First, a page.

For the next 6-8 months when ever i saw two objects close together, like stacks of paper, i would see the towers collapsing, and fell anxiety and dread. That still happens to me, two half gallons of milk next to each other in the fridge, there are two candles on a table in my house, they go together, they are maybe 3"by 8" and when i see them i see the twin towers and remember watching them fall. I won't sepperate then though, they were a gift from my son and his wife. OBL may have f***** my head up forever by if i gave in to this and moved they he will have won. Same thing goes for hate, he wanted/wants to foster hate, i won't hate. I think more of coldly dispatching him and the rest.
I won't watch much of this on tv, since i saw it in real time it takes me back to vividly
I was sitting at my desk to tie my shoes and take the kids to school. turned on local channel 10 to catch some news and weather and there it was ... wow.
Hurt my back doing the shoes the worst ever ... I could not move. The kids never made it to school. I sat at the desk for 3 hours with 1 shoe on unable to move. for the next 3 days i watched it all around the clock.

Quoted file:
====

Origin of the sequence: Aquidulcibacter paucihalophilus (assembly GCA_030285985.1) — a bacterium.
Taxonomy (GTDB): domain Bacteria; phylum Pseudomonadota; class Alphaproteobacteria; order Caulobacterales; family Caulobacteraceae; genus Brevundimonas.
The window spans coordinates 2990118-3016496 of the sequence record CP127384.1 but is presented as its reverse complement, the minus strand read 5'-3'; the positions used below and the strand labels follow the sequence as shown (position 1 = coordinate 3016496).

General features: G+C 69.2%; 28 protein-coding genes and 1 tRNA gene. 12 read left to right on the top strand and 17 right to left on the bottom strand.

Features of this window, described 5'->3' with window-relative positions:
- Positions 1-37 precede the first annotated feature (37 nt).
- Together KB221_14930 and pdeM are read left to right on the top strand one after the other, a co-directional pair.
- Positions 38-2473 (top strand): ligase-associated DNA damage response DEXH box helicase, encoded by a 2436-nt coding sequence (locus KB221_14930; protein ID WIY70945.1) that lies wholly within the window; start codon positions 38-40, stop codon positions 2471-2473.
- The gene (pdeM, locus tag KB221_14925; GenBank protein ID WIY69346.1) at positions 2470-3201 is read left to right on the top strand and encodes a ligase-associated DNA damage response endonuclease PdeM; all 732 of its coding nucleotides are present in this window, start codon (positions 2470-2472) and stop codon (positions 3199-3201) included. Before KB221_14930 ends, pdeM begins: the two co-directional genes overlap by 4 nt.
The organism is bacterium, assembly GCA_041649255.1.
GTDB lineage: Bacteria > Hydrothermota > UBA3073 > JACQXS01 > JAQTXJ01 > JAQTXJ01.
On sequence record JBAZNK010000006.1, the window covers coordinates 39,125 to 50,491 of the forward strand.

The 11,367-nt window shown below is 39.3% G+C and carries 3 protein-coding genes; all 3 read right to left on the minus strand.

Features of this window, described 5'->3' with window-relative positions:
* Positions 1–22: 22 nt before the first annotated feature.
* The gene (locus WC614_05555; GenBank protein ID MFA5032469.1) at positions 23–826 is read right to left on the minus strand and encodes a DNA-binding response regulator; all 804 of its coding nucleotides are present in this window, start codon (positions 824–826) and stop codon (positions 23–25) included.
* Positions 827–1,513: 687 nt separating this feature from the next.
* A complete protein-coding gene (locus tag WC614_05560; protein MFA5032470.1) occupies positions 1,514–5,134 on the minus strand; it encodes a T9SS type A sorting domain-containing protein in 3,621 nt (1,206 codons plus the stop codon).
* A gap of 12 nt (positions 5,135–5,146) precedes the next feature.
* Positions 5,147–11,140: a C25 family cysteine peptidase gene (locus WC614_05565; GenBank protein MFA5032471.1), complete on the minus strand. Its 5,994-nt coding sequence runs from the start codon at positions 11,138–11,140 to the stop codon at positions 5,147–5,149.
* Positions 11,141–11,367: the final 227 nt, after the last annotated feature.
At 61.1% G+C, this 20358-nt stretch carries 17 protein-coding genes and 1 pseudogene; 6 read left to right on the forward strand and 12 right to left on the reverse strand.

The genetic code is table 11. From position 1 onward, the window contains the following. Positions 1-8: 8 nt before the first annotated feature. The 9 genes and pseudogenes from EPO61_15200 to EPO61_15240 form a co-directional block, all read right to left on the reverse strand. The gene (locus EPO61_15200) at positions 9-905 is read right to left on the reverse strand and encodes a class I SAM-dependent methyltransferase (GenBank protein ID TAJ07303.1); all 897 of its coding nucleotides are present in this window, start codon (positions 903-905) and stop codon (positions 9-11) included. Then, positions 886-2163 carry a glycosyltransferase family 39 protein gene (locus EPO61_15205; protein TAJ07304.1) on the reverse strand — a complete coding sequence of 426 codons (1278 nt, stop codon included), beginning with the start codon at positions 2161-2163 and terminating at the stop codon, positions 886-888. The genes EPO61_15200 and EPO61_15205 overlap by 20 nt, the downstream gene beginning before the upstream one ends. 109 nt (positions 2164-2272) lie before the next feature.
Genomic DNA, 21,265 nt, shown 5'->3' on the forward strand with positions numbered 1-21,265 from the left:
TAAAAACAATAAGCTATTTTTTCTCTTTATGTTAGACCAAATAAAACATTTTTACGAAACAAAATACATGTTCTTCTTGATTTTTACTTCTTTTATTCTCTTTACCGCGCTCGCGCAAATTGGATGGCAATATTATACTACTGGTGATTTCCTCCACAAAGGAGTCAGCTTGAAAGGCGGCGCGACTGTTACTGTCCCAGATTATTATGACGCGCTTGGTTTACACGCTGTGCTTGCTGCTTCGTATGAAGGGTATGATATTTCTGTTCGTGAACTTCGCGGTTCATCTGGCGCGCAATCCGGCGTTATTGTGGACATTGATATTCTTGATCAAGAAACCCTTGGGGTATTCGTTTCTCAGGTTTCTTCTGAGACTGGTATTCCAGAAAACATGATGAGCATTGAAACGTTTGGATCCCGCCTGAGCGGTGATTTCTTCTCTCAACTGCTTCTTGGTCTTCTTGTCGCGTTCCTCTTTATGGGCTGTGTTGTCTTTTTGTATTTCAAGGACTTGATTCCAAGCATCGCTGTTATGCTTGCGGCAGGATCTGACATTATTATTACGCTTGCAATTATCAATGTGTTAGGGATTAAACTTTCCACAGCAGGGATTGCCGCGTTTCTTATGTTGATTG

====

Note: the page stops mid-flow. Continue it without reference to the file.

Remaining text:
Ended up with a relapse of my major depression days ... when i did not know how to control it. Kind of odd but i was more haunted by the people who dies rushing into the building than the people who dies in the planes or in the buildings already. Still that haunts me to this day how those people ran to their graves.
I hope it never happens again ... but realistically i realize someday it may be worse. mrs. PF is right ... all the pain, all the smells ... every body sensation of that time comes back when watching it.
very eerie ... I hope they are all resting in peace if that's what's next.
I was in my dental office treating the first patient of the day with the radio on in the background.The patient noticed the first news reports and asked us to make it louder and my first thought was that there's an air traffic controller in deep trouble.When the second plane hit, I blurted out "it's terrorism". I didn't remember it but the patient I was treating at the time mentioned it the next time she was in the office.